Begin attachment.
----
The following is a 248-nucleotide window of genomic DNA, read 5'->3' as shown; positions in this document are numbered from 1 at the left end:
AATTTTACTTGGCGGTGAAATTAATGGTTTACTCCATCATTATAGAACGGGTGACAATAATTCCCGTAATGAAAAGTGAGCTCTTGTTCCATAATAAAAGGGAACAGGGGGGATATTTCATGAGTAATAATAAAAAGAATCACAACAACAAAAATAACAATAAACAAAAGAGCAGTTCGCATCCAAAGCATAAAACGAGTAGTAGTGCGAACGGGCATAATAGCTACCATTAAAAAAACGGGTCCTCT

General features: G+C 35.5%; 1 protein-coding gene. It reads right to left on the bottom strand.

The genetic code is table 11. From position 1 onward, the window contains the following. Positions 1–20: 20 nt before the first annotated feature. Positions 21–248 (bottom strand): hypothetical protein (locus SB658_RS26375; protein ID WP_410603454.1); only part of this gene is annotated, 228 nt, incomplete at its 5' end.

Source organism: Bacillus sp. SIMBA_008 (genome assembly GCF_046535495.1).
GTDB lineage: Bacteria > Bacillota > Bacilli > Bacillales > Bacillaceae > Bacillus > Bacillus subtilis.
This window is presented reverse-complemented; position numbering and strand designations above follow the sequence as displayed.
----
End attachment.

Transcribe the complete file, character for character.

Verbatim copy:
The following is a 248-nucleotide window of genomic DNA, read 5'->3' as shown; positions in this document are numbered from 1 at the left end:
AATTTTACTTGGCGGTGAAATTAATGGTTTACTCCATCATTATAGAACGGGTGACAATAATTCCCGTAATGAAAAGTGAGCTCTTGTTCCATAATAAAAGGGAACAGGGGGGATATTTCATGAGTAATAATAAAAAGAATCACAACAACAAAAATAACAATAAACAAAAGAGCAGTTCGCATCCAAAGCATAAAACGAGTAGTAGTGCGAACGGGCATAATAGCTACCATTAAAAAAACGGGTCCTCT

General features: G+C 35.5%; 1 protein-coding gene. It reads right to left on the bottom strand.

The genetic code is table 11. From position 1 onward, the window contains the following. Positions 1–20: 20 nt before the first annotated feature. Positions 21–248 (bottom strand): hypothetical protein (locus SB658_RS26375; protein ID WP_410603454.1); only part of this gene is annotated, 228 nt, incomplete at its 5' end.

Source organism: Bacillus sp. SIMBA_008 (genome assembly GCF_046535495.1).
GTDB lineage: Bacteria > Bacillota > Bacilli > Bacillales > Bacillaceae > Bacillus > Bacillus subtilis.
This window is presented reverse-complemented; position numbering and strand designations above follow the sequence as displayed.